Chinese murder suspects to plead in August
The two shopkeepers who shot an employee in their shop at Andara village claimed self-defence.
30 June 2020 | Justice
Two Chinese shop owners, Xuefeng Chen (30) and Zhenhai Zhou (32), who allegedly killed an employee at Andara village in the Kavango East by shooting him 14 months ago, are expected to plead in August, despite the State not having the ballistics report ready.
Chen and Zhou appeared before Magistrate Sonia Sampofu on 18 June in the Mukwe periodic court and the matter was postponed to 8 August.
They remain in police custody.
Chen and Zhou were arrested on 17 April 2019 after they allegedly shot Muyevu Andreas Haushiku inside their shop at Andara village. Preliminary police reports and witness statements indicated that the three men were involved in an altercation over the victim's severance pay after he was dismissed. It is further alleged that the suspects fired about four shots at the victim, who fell to the ground and was left to die “like a dog”, as was described by the victim's father Bonifatius Hauthiku Muhapiri, during an interview last October.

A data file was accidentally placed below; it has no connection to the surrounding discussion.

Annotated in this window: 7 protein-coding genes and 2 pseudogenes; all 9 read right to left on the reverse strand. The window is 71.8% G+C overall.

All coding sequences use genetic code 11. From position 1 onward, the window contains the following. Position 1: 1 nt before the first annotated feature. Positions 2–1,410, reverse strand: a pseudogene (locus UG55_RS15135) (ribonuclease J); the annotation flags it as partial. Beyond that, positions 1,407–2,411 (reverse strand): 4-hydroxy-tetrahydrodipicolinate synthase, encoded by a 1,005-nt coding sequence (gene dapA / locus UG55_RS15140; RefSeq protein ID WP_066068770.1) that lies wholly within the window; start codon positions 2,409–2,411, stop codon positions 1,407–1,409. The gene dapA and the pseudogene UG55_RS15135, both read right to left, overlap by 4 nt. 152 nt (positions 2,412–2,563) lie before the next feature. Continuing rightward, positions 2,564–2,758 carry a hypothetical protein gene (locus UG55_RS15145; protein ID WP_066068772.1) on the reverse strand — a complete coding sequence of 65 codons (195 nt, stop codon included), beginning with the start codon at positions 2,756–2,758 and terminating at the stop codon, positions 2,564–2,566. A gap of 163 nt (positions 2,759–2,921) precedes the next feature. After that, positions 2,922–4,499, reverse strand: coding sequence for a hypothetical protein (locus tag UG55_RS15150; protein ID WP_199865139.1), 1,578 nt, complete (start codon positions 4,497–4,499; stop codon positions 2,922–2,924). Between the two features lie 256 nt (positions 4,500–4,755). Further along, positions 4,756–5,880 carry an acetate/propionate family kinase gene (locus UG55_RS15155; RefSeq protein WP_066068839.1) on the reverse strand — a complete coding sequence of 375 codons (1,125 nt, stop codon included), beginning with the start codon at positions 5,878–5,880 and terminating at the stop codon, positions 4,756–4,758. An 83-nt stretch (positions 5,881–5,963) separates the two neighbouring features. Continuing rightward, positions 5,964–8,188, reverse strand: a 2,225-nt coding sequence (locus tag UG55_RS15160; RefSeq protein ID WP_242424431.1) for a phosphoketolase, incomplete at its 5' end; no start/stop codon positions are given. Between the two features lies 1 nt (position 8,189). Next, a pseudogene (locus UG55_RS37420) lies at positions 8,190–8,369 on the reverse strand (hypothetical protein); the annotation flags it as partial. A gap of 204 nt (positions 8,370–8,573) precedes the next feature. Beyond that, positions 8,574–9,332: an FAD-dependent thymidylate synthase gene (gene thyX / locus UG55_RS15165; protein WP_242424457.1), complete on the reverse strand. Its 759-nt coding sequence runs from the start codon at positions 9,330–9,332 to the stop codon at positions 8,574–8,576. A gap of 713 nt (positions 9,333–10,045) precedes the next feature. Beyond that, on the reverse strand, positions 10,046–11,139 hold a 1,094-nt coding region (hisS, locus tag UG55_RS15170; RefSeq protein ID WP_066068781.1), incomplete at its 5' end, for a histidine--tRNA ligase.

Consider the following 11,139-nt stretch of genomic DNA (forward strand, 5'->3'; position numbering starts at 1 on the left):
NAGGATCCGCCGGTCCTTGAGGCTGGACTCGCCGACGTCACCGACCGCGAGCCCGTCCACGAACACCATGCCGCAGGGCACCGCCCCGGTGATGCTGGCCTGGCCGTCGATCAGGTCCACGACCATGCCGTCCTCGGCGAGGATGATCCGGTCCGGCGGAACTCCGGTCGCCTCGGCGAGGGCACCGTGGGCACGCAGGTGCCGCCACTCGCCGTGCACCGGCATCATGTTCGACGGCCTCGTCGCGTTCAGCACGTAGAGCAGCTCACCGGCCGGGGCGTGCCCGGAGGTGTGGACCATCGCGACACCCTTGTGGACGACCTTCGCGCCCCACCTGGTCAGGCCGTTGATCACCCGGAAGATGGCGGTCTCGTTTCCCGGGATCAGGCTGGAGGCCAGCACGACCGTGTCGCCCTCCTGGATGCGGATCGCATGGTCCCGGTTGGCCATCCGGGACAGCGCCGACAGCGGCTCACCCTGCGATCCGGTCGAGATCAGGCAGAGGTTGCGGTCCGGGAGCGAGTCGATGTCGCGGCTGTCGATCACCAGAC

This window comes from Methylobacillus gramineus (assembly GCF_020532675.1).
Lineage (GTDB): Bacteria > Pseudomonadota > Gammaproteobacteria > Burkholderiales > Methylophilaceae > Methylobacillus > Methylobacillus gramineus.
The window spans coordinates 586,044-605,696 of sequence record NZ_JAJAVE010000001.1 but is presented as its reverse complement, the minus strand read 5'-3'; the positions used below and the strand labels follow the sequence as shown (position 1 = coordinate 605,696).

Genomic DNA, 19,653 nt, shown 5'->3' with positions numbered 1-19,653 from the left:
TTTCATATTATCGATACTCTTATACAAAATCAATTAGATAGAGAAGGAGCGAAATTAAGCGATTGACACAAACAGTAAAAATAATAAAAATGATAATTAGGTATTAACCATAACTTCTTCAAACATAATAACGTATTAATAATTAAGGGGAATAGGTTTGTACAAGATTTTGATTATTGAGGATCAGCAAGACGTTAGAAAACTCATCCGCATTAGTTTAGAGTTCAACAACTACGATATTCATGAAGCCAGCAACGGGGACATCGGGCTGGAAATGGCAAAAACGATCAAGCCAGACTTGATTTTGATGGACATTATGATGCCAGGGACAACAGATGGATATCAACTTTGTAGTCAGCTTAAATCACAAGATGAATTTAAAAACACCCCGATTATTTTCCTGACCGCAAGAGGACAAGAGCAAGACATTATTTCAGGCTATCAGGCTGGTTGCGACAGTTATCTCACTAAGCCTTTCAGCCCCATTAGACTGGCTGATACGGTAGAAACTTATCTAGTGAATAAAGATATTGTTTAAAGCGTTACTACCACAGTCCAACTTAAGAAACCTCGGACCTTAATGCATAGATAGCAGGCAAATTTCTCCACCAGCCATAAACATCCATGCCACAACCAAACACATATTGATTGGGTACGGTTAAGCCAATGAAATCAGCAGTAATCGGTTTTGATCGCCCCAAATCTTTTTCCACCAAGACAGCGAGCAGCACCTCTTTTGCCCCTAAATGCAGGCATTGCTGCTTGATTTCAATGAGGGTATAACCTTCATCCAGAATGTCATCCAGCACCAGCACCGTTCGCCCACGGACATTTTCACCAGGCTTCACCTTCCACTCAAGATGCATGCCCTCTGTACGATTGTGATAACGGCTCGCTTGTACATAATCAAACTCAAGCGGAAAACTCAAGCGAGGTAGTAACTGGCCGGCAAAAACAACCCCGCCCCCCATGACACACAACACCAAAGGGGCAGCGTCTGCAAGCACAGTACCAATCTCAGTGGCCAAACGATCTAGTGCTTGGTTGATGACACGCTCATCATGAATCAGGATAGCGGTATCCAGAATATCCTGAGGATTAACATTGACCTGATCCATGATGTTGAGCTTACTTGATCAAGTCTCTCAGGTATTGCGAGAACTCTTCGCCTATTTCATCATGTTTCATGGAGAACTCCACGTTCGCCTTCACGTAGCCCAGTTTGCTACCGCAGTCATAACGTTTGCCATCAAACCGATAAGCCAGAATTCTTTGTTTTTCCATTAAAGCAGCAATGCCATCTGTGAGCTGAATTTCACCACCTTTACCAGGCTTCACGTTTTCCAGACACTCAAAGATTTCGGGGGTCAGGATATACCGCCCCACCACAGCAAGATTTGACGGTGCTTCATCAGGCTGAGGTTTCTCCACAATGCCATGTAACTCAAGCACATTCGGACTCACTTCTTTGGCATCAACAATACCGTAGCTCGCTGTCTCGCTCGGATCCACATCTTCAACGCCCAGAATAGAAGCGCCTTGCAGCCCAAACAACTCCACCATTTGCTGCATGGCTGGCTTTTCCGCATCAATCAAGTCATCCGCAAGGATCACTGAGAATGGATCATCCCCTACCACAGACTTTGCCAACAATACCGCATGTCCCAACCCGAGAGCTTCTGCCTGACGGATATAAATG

However, in September 2019 during their formal bail application, the accused claimed that they acted in self-defence after being attacked with a hammer by the victim.
“My intent was not to kill. I took out my gun when I saw the deceased trying to beat Chen's head with a hammer.
“At that moment, I did not want to kill; I simply wanted to disarm him by shooting at the arm which was armed (with the hammer),” Zhou testified.
The State described Zhou's self-defence claim as “far-fetched”. The duo, who own a number of businesses in Kavango East, at the time also told the court they want to be released because their businesses have suffered significant financial losses since their arrest. They were prepared to pay bail of N$100 000 each. On 7 October 2019, Magistrate Sampofu denied bail.
According to the court record, the State indicated that investigations into the matter are complete, bar the ballistics report.
“What is outstanding is the ballistic tests, however, this would not stop us from moving forward with the [Criminal Procedure Act] Section 119 charges,” the record said.
In February, Namibian Sun reported on how money and staff shortages have led to the National Forensic Science Institute (NFSI) being unable to conduct scientific examinations on time, in turn causing court delays.
Earlier this month, NFSI director, Commissioner Paul Ludik, said the institute's immediate needs amount to N$198 million.
He also revealed that their yearly operational budget for DNA tests is N$3.5 million, while they require about N$20.9 million.